The Residents @ Turner Hall
Feb. 16, 2010
You’ve got to admire the aura The Residents have created for themselves. Through tight-lipped secrecy and obfuscating layers of mythology and misinformation surrounding the band’s roots and personnel, The Residents occupy a position of mystery virtually unparalleled in the history of popular music. When you’re dealing with a group whose albums sound like missives from an alternate dimension, the prospect of a live show can’t help but prompt some wild speculation. Was it to be a rock show? Performance art? Perhaps there would be men in suits with eyeballs for heads, or was that indelible image already too predictable for a group as elusive as this one? Best to simply expect the unexpected.
And it was exactly the unexpected that transpired. Onstage sat a facsimile of an average living room complete with couch, tables and faux fireplace. Into these domestic environs strode the group, lead singer “Randy” occupying center stage in a bathrobe and boxer shorts together with a bald cap and grotesque old-man makeup, flanked on the far left and right by “Chuck” on keyboards and “Bob” on guitar, both looking positively inhuman in dark, reflective, full-body suits. Fourth member “Carlos” had retired, Randy said. “Fuck Carlos,” he later added.
We were invited into The Residents’ home so they could “sing a few songs and tell a few stories,” which perfectly encapsulates the show’s mixture of straightforward music performance and drama theatrics. The song selection drew heavily on more recent material, eschewing the outré cover songs and claustrophobic keyboards that marked classic albums like The Third Reich ’N Roll and Commercial Album in favor of airier soundscapes, full of ringing guitar, extended tones from the keys, and often surprising textures. Occasionally, though, they kicked up the volume and played what sounded like the disturbed mutant cousin of some more familiar riff-heavy guitar rock.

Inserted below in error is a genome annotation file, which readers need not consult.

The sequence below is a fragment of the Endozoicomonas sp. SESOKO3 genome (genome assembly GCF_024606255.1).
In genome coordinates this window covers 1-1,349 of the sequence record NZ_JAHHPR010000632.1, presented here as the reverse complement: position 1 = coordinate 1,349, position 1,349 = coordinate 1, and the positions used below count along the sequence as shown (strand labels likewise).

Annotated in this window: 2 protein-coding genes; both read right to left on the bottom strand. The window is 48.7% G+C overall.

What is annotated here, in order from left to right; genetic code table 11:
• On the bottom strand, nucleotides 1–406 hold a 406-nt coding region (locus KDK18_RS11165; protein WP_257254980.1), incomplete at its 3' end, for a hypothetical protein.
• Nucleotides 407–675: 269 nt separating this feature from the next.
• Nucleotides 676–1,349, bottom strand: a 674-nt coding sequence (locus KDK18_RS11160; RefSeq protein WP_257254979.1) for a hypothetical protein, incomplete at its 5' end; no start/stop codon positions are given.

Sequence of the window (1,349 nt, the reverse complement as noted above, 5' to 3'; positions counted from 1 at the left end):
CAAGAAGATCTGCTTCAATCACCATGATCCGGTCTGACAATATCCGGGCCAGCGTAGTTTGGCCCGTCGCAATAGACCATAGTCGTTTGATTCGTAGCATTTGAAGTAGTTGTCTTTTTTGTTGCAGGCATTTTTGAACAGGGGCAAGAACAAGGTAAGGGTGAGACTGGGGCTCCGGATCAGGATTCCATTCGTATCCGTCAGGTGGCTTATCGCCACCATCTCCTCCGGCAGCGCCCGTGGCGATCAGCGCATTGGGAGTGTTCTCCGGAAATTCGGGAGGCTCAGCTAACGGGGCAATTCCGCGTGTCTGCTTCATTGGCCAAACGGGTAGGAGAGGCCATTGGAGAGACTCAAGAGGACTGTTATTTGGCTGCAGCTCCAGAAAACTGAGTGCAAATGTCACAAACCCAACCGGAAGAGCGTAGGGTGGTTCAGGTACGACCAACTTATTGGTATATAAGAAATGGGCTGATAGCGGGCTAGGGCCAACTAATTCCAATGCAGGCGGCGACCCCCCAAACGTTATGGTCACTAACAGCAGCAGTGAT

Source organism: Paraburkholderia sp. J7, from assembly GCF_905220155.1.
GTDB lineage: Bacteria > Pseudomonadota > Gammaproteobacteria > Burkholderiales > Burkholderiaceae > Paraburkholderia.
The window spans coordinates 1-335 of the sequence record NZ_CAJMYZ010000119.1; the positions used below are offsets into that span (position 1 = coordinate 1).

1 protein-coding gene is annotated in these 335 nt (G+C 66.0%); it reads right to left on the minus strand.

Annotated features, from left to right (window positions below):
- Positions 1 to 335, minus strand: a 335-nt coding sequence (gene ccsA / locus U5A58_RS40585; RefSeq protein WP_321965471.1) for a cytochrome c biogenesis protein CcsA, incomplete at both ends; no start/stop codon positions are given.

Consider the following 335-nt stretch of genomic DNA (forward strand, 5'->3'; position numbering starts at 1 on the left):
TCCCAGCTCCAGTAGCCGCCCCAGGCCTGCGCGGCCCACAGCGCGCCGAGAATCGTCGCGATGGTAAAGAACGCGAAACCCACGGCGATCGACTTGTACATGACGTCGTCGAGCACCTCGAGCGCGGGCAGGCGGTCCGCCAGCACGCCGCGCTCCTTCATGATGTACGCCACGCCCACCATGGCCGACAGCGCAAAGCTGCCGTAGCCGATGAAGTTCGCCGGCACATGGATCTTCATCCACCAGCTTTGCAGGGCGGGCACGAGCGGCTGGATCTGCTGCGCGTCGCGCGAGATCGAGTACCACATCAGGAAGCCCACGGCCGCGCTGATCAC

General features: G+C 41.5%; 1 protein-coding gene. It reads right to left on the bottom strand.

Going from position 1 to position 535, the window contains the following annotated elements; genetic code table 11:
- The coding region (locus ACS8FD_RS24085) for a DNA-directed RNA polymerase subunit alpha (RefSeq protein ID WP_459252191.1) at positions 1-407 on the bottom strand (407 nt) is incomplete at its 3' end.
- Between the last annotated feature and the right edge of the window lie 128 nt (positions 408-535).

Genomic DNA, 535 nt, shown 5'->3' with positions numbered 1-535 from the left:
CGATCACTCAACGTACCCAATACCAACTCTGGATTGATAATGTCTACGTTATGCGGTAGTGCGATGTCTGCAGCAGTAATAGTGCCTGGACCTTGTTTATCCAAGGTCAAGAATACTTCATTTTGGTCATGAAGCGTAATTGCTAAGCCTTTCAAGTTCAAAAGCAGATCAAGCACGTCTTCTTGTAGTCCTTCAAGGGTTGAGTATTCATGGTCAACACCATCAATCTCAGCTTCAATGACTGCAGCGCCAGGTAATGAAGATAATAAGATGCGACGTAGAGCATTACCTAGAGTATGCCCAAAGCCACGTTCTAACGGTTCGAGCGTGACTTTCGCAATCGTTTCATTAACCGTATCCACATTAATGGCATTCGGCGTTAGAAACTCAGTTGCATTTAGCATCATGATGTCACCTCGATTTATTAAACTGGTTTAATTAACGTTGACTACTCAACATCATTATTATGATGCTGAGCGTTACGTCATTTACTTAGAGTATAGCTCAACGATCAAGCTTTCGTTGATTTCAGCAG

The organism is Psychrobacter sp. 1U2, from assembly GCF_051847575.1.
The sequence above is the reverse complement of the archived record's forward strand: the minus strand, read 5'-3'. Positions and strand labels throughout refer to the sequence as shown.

Their current national tour has been dubbed “The Talking Light” tour, presumably in reference to the three circular screens suspended above the band, onto which were projected a periodic series of films with distorted close-ups of strange characters telling macabre personal tales about fear, neuroses and violence.
Taken together, this carnivalesque hodgepodge of music, props, films and lights became more than the sum of its parts; it was an entire twisted world brought vividly to life for two solid hours. Funny, mesmerizing and at times genuinely unsettling, the performance came off like the stage version of some lost David Lynch movie. With The Residents, like with Lynch, one feels compelled to include a cautionary “it’s not for everyone” to the uninitiated, but those willing to surrender to their singularly surreal vision, to delve into something so unfamiliar and more than a little menacing, will undoubtedly find an abundance of strange pleasures.
Photo by Dale Reince